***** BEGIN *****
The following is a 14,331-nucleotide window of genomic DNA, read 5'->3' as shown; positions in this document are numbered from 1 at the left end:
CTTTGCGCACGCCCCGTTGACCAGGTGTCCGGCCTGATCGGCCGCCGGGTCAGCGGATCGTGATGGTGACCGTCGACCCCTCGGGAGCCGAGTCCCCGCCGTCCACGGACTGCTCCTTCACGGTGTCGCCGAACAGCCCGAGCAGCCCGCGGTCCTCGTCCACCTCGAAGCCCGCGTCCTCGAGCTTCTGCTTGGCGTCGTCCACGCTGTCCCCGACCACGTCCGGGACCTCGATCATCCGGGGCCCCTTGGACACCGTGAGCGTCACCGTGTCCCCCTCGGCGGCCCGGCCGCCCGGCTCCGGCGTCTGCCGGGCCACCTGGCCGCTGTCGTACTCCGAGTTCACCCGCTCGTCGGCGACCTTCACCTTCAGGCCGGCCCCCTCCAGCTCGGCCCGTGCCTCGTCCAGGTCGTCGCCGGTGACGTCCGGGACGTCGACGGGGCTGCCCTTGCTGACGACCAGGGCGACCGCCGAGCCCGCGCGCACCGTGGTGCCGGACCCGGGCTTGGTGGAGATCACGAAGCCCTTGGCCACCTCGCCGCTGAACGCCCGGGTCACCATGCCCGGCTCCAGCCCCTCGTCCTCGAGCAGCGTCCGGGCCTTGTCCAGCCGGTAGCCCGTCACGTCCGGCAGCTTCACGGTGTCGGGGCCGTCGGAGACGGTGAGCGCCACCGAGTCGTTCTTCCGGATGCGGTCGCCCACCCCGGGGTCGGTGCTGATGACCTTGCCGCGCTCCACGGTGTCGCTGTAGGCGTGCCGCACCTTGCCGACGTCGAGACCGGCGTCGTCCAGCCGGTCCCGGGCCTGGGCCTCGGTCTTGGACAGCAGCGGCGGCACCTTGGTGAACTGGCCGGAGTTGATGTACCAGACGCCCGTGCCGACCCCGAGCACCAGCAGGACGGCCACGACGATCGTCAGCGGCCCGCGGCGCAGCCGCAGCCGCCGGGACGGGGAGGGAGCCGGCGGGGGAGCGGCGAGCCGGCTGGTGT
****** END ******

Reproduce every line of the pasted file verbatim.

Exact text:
The following is a 14,331-nucleotide window of genomic DNA, read 5'->3' as shown; positions in this document are numbered from 1 at the left end:
CTTTGCGCACGCCCCGTTGACCAGGTGTCCGGCCTGATCGGCCGCCGGGTCAGCGGATCGTGATGGTGACCGTCGACCCCTCGGGAGCCGAGTCCCCGCCGTCCACGGACTGCTCCTTCACGGTGTCGCCGAACAGCCCGAGCAGCCCGCGGTCCTCGTCCACCTCGAAGCCCGCGTCCTCGAGCTTCTGCTTGGCGTCGTCCACGCTGTCCCCGACCACGTCCGGGACCTCGATCATCCGGGGCCCCTTGGACACCGTGAGCGTCACCGTGTCCCCCTCGGCGGCCCGGCCGCCCGGCTCCGGCGTCTGCCGGGCCACCTGGCCGCTGTCGTACTCCGAGTTCACCCGCTCGTCGGCGACCTTCACCTTCAGGCCGGCCCCCTCCAGCTCGGCCCGTGCCTCGTCCAGGTCGTCGCCGGTGACGTCCGGGACGTCGACGGGGCTGCCCTTGCTGACGACCAGGGCGACCGCCGAGCCCGCGCGCACCGTGGTGCCGGACCCGGGCTTGGTGGAGATCACGAAGCCCTTGGCCACCTCGCCGCTGAACGCCCGGGTCACCATGCCCGGCTCCAGCCCCTCGTCCTCGAGCAGCGTCCGGGCCTTGTCCAGCCGGTAGCCCGTCACGTCCGGCAGCTTCACGGTGTCGGGGCCGTCGGAGACGGTGAGCGCCACCGAGTCGTTCTTCCGGATGCGGTCGCCCACCCCGGGGTCGGTGCTGATGACCTTGCCGCGCTCCACGGTGTCGCTGTAGGCGTGCCGCACCTTGCCGACGTCGAGACCGGCGTCGTCCAGCCGGTCCCGGGCCTGGGCCTCGGTCTTGGACAGCAGCGGCGGCACCTTGGTGAACTGGCCGGAGTTGATGTACCAGACGCCCGTGCCGACCCCGAGCACCAGCAGGACGGCCACGACGATCGTCAGCGGCCCGCGGCGCAGCCGCAGCCGCCGGGACGGGGAGGGAGCCGGCGGGGGAGCGGCGAGCCGGCTGGTGT